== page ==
Gwynedd farmer wins 2019 Royal Welsh Agricultural Society Grassland Trophy

16 July 2019

Welsh farmers are renowned as some of the world’s experts at growing grass as a crop and many of them compete for the annual All Wales Grassland Management Competition.

This prestigious competition is organised by the Federation of Welsh Grassland Societies (FWGS), in conjunction with Royal Welsh Agricultural Society and sponsored by HSBC.

“In stark contrast to the prolonged spell of dry weather preceding the farm visits for judging in 2018, the recent unsettled weather has presented very different problems with unseasonally cold weather and heavy rainfall in the preceding 2-3 weeks, resulting in often disappointing grass growth and substantial challenges associated with both grazing and the harvesting of silage.” commented the team of judges.

This year’s judges, technical expert, Dr Iwan Owen of Aberystwyth, HSBC Regional Agriculture Manager in Wales, Euryn Jones and last year’s winner, Mr Richard Rogers from Anglesey, visited five extremely good grassland farms over the course of the two-days of judging and are grateful to the finalists for their welcome and the excellent tours of their farms.

“The competition was very tight but we agreed unanimously on a very worthy winner. The final victorious nod went to a member of Merioneth Grassland Society - Mr Sam Carey, Rhiwlas Dairy Ltd, Rhiwlas, Y Bala, Gwynedd.

Rhiwlas is a shared farming venture with landowner Richard Price. They are milking approximately 480 spring calving NZ Friesian crossbred cows, Sam Carey and his team produced 19,610 litres/ha from their milking platform of 137ha with a stocking rate of 3.61 cows/ha and an average yield of 5,330 litres/cow in 2018. This represents an outstanding achievement when the farm’s challenging elevation of 150-300m and an annual rainfall of 1400mm are considered.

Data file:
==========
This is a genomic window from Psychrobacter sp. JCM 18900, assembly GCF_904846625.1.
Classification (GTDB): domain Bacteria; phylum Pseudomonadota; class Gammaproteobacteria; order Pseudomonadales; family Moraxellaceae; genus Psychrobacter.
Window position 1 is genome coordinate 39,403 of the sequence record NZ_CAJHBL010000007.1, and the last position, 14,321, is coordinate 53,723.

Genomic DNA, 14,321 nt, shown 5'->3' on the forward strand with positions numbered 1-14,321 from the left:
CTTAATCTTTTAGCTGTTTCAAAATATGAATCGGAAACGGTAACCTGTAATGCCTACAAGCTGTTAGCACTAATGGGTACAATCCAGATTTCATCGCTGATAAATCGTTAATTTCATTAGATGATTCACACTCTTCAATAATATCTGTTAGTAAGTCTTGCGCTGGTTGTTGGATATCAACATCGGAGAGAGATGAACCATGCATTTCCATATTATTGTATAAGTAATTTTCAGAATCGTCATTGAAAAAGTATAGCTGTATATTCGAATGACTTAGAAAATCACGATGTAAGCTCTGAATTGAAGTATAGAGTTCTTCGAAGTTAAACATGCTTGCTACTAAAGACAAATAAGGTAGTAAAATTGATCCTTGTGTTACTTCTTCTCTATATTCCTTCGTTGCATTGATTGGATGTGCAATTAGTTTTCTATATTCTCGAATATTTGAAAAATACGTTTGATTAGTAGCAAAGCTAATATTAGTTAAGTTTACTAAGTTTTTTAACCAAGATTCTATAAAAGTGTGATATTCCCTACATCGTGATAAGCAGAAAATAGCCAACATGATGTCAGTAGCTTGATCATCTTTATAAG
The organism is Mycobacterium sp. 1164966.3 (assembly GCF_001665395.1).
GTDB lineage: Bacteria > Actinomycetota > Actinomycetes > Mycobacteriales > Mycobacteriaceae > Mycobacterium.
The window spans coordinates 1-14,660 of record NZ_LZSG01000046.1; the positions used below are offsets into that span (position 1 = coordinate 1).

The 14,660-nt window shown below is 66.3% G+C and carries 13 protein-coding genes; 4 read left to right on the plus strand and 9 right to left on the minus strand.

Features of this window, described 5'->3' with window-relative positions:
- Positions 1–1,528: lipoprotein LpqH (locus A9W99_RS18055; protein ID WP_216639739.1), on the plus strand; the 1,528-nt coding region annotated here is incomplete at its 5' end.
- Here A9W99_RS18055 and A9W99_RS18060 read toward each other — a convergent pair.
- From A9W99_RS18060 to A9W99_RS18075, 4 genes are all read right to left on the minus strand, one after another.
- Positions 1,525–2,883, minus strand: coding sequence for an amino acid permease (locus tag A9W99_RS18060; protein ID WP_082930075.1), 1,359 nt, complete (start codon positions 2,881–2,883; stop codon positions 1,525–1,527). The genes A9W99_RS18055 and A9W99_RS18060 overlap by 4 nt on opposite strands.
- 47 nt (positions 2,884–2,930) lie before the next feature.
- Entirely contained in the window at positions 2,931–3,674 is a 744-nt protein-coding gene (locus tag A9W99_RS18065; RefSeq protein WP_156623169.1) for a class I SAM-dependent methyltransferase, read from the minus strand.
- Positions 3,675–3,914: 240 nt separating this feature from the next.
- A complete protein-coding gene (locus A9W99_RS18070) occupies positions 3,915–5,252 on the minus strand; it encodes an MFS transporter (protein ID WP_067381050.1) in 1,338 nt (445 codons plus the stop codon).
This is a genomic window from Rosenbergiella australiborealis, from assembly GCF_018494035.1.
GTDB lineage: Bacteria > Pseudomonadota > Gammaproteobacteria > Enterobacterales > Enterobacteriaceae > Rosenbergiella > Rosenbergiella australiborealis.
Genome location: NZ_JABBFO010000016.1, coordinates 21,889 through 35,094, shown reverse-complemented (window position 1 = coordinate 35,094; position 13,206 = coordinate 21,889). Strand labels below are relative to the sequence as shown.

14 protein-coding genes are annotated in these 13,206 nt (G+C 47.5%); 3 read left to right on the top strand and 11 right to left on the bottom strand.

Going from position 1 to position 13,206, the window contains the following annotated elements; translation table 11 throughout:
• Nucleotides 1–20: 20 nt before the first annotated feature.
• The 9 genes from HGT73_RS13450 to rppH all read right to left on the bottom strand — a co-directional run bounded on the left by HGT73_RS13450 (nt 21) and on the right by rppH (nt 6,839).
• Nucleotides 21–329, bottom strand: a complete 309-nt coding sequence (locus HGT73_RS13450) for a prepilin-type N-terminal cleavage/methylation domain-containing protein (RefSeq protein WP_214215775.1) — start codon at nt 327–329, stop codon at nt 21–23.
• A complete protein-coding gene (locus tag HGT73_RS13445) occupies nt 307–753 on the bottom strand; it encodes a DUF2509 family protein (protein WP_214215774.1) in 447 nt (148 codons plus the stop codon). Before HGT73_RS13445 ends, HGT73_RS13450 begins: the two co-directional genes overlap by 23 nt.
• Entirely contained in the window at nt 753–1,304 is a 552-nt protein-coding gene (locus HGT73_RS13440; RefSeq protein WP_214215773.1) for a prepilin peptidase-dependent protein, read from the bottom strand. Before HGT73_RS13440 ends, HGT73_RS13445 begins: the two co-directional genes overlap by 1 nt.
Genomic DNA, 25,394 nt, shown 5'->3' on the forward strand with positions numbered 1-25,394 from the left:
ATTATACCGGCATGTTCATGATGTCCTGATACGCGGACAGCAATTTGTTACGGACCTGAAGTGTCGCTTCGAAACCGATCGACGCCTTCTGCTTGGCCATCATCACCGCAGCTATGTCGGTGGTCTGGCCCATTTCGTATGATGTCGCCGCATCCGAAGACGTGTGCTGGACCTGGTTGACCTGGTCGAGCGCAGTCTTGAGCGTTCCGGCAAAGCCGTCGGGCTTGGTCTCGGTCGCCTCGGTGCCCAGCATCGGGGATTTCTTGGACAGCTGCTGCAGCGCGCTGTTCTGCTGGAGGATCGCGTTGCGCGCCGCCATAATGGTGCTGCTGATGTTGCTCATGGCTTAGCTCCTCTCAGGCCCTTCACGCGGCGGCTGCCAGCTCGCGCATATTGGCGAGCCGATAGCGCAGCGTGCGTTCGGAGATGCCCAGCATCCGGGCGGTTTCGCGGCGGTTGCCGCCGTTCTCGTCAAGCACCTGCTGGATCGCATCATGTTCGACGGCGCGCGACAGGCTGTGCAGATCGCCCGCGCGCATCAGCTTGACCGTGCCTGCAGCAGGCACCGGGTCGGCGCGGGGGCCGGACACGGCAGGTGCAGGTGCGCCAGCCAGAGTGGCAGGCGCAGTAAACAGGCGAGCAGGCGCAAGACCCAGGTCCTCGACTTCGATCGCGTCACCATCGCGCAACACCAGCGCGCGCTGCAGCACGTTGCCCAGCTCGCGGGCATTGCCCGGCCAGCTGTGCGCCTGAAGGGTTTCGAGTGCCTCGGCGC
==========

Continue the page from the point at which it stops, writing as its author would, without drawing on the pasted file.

The herd is currently in its fifth season of production following a conversion from traditional beef and sheep farming, a considerable amount of pasture reseeding and the creation of an infrastructure of fencing, tracks and drinking water supplies.

In response to the challenges posed by climate and soils, the calving date has been moved approximately a fortnight, from Feb 7th to 20th, and this, allied to a milder winter and slightly earlier spring in 2019 has reduced concentrate usage drastically. The target for 2019 is to produce 5,600 litres/cow (450 kg milk solids) and 19,900 litres/ha (1,571 kg milk solids) from the milking platform from as close to 500 kg of concentrates/cow as possible and they currently seem well on track to achieving this.

The renting of an additional 33ha as a youngstock block and the introduction of fodder beet as a large part of their winter grazing as well as a slight reduction in herd size from 510 exemplifies how the system is continually evolving in order to improve youngstock performance, eliminate the need to purchase dry cow feed and reduce pressure on the land.

Sam leads a very young team of staff and believes that having ‘the right people on the bus’ will enable herd performance to improve as a result of improved teamwork and shared goals with a resultant improvement in staff quality of life as well.

Highly noteworthy, in addition to the production of 11.7-13.9 tonnes DM/ha/annum over the last four years in a very challenging environment was the very effective grazing management demonstrated under testing conditions. Also particularly praiseworthy, was the team ethos in the setting of goals and keeping all staff, including relief milkers, fully informed at all times, with obvious staff commitment and results.

Sam will receive his trophy on Tuesday 23 July at the Royal Welsh Show.